SWAT Literature Database for Peer-Reviewed Journal Articles

Title:Modeling water and nitrogen dynamics from processing tomatoes under different management scenarios in the San Joaquin Valley of California 
Authors:Raij-Hoffman, I., K. Miller, G. Paul, Y. Yimam, S. Mehan, J. Dickey, T. Harter and I. Kisekka 
Year:2022 
Journal:Journal of Hydrology: Regional Studies 
Volume (Issue):43 
Pages: 
Article ID:101195 
DOI:10.1016/j.ejrh.2022.101195 
URL (non-DOI journals): 
Model:SWAT 
Broad Application Category:hydrologic and pollutant 
Primary Application Category:model comparison 
Secondary Application Category:crop, forest and/or vegetation growth/yield and/or parameters 
Watershed Description:Southern San Joaquin Valley (SSJV), which is characterised by: (1) mostly deep, heterogeneous, alluvial soils that range in texture from sand to clay and are mostly well-drained, (2) a Mediterranean climate (favorable for growing processing tomatoes) with hot, dry summers with a maximum average temperature between 32 and 37 ℃, average precipitation of 165–290 mm/year, and average reference evapotranspiration (ETo) of 1471 mm/year.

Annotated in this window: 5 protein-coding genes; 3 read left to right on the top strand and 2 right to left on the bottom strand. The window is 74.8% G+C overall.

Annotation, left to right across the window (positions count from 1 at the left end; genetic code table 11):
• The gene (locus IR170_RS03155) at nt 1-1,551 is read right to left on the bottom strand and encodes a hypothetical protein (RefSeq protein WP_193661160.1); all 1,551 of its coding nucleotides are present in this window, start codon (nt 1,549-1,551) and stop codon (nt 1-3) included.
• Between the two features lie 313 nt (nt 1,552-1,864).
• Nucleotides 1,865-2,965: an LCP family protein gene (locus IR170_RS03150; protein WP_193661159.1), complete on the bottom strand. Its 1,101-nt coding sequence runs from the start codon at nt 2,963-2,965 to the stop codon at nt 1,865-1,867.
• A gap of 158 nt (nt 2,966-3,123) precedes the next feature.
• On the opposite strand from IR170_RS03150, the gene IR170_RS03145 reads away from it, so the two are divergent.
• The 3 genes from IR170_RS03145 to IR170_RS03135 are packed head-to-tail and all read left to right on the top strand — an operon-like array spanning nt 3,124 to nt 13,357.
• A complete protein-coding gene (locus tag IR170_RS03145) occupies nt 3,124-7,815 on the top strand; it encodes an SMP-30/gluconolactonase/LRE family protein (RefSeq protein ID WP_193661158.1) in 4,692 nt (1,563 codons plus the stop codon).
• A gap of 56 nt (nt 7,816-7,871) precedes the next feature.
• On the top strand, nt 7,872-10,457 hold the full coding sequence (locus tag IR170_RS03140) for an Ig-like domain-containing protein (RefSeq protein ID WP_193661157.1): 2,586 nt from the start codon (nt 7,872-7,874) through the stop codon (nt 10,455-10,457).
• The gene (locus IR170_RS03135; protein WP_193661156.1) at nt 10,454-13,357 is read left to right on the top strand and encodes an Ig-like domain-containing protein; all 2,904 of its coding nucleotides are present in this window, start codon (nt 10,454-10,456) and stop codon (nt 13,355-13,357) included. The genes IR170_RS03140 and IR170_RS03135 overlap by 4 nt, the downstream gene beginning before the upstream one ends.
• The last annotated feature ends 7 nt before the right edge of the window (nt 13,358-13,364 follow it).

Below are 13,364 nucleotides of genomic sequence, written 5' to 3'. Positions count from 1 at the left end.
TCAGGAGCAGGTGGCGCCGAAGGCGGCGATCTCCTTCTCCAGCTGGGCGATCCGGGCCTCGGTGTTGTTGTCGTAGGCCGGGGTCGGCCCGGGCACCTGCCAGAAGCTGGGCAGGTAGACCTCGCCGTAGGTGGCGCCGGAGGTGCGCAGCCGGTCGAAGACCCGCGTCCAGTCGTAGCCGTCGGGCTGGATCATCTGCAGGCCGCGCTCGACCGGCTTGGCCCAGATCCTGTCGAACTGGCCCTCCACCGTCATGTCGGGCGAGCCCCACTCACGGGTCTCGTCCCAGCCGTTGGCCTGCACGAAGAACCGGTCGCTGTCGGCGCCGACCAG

Calibration Summary:Parameters were manually calibrated in an iterative process at the landscape scale, considering available literature and local knowledge. A landscape-scale manual crop model calibration approach was required because of the spatial and temporal complexity of cropping systems in this region, which is not adequately characterized for any one crop in any one region across a sufficient period of time to allow for a site-specific (i.e., field level) calibration approach. 
Validation Summary:Despite the differences between the water flow models in HYDRUS (2D/3D) and SWAT, percolation beyond the root zone was in good agreement between the two models for each soil and scenario. On average, lower percolation rates in HYDRUS (2D/3D) relative to SWAT in the coarser soils A and B were due to the systematically higher ET in HYDRUS (2D/3D). 
General Comments: 
Language:English 
Keywords:Nitrogen losses, Groundwater quality, HYDRUS (2D/3D)Soil, and Water Assessment Tool (SWAT)